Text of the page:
Donation helps John Howard Society expand recovery program

Donation helps John Howard Society expand recovery program

Recovery program expansion will help John Howard Society close sober living gap

  • Dec. 5, 2017 4:00 p.m.

A generous gift from a local family means a “much-needed” expansion of the John Howard Society’s addictions recovery program is on the horizon.

During a press conference Tuesday morning, co-executive directors of the JHS North Okanagan/Kootenay Region, Randene Wejr and Kelly Fehr announced a $220,000 donation from the Foord family that allowed the JHS to put a downpayment on a $454,000 home they recently purchased to use as a sober living complex for men and women exiting treatment programs.

Fehr said the Foord family approached the JHS in 2013, wanting to be part of the solution around homelessness in Vernon. The donation, he stressed, came not from the Foord Family Foundation, but directly from the pockets of individual family members wanting to help.

Those members, he added, wished to remain anonymous so that the focus of any press would be kept on the importance of the facility itself, rather than the family’s generousity

He said donations like the one made by the Foord family, and countless other supporters, are crucial to the JHS.

“In the past Vernon’s been too small or too big to receive a lot of federal funding, so we’re very thankful that our province is stepping up with the new shelter (and modular housing project) and that we have as many philanthropists around her as we do.”

The renovated, two-level residence will be able to accommodate up to ten tenants — five of whom are expected to move in before Christmas. This addition brings the total number of “recovery spaces” in Vernon up to 38.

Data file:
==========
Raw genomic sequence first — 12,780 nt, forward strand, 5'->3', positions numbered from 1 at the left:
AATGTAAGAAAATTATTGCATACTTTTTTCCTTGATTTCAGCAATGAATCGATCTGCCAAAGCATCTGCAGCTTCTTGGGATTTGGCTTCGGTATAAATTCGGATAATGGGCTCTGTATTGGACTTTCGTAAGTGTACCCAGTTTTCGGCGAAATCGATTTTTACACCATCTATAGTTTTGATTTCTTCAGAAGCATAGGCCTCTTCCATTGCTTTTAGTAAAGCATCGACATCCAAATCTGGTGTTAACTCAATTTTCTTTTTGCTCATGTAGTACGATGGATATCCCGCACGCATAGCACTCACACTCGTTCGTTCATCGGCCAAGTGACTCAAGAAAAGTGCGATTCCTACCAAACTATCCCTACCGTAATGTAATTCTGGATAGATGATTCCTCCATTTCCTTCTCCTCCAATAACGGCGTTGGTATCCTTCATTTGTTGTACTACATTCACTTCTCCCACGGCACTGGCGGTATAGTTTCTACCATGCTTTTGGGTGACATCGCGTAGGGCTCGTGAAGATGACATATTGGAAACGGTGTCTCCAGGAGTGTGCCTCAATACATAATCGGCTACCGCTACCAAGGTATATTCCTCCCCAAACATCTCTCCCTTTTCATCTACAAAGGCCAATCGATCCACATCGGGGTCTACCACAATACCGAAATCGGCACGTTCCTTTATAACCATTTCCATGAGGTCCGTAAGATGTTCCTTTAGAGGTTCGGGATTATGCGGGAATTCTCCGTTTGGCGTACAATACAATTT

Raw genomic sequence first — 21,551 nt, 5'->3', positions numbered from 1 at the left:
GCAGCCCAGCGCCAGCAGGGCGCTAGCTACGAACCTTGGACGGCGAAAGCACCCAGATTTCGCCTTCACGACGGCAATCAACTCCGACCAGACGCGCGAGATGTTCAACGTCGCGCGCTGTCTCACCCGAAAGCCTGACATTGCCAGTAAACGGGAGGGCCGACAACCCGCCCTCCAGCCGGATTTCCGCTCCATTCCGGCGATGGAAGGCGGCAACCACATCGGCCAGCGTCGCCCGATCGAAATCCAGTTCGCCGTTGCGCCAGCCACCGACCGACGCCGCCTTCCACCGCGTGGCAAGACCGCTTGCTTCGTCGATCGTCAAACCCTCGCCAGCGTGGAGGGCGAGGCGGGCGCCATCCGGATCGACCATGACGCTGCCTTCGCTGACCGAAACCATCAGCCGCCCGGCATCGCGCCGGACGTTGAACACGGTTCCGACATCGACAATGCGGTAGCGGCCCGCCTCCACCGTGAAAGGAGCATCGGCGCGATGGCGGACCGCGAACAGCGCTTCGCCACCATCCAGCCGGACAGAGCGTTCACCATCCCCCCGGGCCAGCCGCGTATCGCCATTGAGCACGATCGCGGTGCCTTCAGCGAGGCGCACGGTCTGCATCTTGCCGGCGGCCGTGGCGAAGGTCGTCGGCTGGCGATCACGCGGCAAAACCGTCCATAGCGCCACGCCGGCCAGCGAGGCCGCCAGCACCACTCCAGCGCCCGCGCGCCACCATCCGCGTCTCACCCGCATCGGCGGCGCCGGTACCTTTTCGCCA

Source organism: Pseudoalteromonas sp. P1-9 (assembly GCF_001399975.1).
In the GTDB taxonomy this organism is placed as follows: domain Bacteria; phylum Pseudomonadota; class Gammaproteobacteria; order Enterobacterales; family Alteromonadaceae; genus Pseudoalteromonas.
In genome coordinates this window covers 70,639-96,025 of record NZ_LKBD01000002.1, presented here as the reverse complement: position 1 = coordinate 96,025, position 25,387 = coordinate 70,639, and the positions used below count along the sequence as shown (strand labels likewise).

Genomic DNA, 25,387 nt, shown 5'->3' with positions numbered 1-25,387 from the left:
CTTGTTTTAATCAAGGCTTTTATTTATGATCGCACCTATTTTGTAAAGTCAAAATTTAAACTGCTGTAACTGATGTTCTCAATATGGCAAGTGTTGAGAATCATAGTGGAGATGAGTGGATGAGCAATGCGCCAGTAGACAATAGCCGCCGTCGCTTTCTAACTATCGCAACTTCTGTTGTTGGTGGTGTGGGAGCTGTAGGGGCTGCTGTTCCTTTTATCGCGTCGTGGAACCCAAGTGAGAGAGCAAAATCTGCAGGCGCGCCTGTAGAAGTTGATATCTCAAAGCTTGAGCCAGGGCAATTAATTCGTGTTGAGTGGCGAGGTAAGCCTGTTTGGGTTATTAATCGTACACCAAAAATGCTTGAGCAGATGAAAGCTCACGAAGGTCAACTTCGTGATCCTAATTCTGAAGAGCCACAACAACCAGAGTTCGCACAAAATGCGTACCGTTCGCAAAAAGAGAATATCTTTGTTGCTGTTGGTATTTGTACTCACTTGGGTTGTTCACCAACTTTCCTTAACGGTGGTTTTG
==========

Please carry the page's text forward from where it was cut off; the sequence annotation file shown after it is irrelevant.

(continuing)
(9 are dedicated to harm reduction at Howard House;10 dedicated to treatment and supported recovery at Bill’s Place;9 for extended care – after 3 months of treatment; and now 10 dedicated to sober living support for up to one year.)

Fehr said this will go a long way toward closing the “sober living gap” in the community.

“When people do leave treatment, where do they go that’s a safe environment — where they will continue to have support,” he said during a media tour of the house Tuesday morning.

For those living on a fixed income, this can be especially challenging, Wejr added.

Part of staying sober, she pointed out, is being in an environment that is conducive to recovery. Part of that is giving people who need it, the financial space to get back on their feet.

“We’re not setting people up for failure here,” she said.

To hear more and check out the house, watch below

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“We know, that even if you find a rooming house that might be affordable, it likely won’t include that support — it won’t be next to Bill’s Place (which is next door).”

On average, a single “employable” person under the age of 65, receiving social assistance, is allotted approximately $710 per month —$375 of that funding will cover the cost of rent at the new facility.

The 43rd Street sober living space is the only one in Vernon that will base its rental fee on social assistance rates, said Wejr, adding they will also prioritize spaces based on need.

It is anticipated that most residents will live at the house for up to one year while they return to work or school, continue with their own recovery, and take part in a mentorship program facilitated through Bill’s Place, which allows them to work with those in the earlier stages of recovery.

Having walked alongside the residents at Bill’s Place for the past five years, addiction services manager Brad Houghton knows first-hand, the kind of “crucial” impact being able to complete recovery in a safe environment can have on people.

“We see a lot of guys come through that are desperate, broken and wanting to change, and motivated to change. When you see these people start to believe in themselves again and start to get hope….and now, five years later being able to have the house next door to help them transition is fantastic for us.”

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